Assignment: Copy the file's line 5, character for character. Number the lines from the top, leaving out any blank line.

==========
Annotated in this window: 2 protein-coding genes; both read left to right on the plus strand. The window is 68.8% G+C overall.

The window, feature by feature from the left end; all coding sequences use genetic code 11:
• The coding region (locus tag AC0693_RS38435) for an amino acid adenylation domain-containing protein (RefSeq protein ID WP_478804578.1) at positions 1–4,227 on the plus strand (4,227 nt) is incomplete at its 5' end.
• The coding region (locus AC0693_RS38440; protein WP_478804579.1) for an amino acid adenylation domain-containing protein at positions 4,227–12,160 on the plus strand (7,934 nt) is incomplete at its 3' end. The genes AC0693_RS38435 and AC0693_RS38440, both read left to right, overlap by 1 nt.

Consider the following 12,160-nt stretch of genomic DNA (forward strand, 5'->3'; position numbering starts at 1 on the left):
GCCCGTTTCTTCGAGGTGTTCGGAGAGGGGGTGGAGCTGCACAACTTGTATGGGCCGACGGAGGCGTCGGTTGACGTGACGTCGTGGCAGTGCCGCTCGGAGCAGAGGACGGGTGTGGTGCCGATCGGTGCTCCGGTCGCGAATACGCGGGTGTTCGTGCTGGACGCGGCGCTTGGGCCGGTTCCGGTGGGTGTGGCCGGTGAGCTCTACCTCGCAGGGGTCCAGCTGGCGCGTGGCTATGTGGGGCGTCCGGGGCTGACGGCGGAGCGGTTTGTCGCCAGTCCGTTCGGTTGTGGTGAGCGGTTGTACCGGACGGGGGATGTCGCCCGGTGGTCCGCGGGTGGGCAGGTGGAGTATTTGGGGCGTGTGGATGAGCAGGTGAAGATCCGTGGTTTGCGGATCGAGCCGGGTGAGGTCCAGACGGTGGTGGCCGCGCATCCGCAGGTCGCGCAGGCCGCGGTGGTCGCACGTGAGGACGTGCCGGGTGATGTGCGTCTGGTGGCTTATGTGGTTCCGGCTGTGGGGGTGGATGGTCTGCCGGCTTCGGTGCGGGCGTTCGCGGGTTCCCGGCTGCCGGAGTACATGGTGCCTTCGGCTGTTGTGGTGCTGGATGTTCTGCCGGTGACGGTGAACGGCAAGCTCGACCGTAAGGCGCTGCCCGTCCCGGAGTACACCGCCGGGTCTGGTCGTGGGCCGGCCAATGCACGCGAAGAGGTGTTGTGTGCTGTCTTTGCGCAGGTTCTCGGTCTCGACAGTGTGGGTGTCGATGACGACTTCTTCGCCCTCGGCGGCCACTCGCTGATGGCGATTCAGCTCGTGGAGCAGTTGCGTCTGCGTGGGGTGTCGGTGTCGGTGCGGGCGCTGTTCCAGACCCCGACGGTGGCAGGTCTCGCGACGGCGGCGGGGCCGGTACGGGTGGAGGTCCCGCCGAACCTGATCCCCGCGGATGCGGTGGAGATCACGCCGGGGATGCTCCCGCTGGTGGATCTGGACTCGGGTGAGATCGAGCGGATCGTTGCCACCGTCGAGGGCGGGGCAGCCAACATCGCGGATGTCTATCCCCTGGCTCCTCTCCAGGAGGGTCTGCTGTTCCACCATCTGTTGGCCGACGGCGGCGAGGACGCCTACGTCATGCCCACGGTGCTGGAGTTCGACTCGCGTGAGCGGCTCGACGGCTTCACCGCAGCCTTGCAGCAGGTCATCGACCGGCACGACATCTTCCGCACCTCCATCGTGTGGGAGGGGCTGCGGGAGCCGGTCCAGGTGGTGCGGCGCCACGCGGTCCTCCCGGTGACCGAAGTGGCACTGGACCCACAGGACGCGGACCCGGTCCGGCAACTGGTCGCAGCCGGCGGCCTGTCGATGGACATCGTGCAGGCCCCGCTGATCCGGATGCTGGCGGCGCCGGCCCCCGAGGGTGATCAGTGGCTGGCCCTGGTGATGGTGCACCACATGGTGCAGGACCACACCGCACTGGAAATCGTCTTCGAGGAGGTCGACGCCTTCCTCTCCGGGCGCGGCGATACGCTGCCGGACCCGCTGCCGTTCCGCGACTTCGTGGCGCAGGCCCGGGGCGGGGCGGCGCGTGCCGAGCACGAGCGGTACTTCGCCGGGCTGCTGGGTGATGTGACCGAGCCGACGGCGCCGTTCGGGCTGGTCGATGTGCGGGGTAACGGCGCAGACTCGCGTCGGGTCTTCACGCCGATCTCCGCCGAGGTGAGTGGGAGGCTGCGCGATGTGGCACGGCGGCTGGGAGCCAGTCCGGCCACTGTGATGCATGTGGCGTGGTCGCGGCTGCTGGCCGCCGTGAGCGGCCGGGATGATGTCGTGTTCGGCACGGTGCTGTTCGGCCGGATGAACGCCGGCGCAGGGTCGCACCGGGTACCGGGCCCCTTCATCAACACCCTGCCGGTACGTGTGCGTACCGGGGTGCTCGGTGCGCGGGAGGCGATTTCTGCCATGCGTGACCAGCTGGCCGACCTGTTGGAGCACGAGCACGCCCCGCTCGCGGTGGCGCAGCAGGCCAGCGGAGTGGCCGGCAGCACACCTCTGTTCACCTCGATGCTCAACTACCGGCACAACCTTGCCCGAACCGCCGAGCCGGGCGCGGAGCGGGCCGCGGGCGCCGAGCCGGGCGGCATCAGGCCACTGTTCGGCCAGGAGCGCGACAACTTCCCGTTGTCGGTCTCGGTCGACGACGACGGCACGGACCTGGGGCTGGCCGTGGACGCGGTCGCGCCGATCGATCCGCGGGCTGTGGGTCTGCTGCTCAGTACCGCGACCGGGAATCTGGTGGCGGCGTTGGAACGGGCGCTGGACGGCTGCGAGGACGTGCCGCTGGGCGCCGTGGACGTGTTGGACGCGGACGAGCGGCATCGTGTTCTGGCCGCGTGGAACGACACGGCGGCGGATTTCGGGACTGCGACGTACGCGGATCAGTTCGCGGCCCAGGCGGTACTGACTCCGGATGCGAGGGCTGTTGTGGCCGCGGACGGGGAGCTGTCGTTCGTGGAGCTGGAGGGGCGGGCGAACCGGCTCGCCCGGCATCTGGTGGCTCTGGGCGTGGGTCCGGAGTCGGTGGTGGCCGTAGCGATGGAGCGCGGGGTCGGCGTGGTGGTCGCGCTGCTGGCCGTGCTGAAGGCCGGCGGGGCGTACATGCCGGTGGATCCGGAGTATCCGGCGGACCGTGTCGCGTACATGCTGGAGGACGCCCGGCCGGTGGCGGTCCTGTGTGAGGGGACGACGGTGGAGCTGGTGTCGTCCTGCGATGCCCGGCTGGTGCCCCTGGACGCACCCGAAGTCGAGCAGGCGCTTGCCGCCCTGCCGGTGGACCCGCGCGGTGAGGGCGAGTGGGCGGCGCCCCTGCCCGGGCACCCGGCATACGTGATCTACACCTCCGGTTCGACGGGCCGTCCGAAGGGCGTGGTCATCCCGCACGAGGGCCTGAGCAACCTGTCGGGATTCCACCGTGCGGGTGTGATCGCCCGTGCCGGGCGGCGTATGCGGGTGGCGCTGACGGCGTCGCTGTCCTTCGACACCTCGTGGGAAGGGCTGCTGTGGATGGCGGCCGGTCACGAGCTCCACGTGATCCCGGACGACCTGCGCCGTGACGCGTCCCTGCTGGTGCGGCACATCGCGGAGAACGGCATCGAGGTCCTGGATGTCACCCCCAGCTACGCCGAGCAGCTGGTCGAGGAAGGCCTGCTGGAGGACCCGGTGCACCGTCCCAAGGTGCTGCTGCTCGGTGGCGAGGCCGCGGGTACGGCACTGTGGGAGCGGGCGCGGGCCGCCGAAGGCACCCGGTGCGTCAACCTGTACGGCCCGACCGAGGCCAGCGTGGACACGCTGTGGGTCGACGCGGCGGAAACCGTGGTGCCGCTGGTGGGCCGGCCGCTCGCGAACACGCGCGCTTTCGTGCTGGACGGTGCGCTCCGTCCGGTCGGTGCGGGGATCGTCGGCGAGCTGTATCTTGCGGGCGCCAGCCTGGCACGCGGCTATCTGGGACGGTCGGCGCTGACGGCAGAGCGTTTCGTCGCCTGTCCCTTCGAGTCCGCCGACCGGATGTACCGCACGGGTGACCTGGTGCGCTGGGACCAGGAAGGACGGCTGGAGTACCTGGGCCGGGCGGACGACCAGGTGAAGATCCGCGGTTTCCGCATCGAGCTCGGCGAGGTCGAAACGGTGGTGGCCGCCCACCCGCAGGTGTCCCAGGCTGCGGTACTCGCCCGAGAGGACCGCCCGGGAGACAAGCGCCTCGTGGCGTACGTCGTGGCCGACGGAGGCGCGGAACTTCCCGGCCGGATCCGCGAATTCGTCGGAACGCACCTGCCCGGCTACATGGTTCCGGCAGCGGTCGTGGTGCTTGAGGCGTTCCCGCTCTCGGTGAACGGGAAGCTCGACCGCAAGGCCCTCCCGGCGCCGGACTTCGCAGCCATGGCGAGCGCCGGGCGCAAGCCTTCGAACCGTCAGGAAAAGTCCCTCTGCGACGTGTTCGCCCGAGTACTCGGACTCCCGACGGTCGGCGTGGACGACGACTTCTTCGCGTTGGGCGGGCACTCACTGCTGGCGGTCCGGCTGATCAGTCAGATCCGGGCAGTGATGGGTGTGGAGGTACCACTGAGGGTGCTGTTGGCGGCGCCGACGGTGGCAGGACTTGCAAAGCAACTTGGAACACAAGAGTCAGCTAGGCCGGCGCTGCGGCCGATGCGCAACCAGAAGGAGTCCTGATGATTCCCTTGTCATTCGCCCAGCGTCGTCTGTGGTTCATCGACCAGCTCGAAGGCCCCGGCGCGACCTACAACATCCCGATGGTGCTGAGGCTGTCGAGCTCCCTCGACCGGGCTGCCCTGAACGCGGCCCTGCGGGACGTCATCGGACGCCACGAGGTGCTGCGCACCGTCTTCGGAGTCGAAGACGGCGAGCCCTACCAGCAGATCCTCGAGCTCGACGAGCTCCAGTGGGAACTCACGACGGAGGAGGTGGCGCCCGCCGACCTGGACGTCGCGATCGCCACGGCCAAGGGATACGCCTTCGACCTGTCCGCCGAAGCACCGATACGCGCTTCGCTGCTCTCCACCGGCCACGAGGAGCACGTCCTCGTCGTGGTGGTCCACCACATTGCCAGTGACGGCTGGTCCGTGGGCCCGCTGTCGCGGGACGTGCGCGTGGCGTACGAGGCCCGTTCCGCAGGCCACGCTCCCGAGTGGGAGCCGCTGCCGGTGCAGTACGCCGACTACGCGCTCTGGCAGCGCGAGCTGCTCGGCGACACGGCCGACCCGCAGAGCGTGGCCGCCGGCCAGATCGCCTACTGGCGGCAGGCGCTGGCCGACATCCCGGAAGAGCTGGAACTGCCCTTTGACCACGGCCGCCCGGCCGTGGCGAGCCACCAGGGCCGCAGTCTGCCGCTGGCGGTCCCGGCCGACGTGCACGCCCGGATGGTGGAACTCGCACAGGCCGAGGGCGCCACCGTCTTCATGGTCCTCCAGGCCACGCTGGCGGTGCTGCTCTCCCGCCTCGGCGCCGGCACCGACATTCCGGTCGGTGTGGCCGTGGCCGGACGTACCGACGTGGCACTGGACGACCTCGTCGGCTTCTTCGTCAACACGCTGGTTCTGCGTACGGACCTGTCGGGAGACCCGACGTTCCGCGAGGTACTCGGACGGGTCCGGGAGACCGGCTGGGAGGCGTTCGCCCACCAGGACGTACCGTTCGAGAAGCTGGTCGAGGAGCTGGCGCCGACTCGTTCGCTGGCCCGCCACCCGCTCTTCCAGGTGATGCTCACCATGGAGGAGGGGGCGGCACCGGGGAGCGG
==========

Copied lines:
Consider the following 12,160-nt stretch of genomic DNA (forward strand, 5'->3'; position numbering starts at 1 on the left):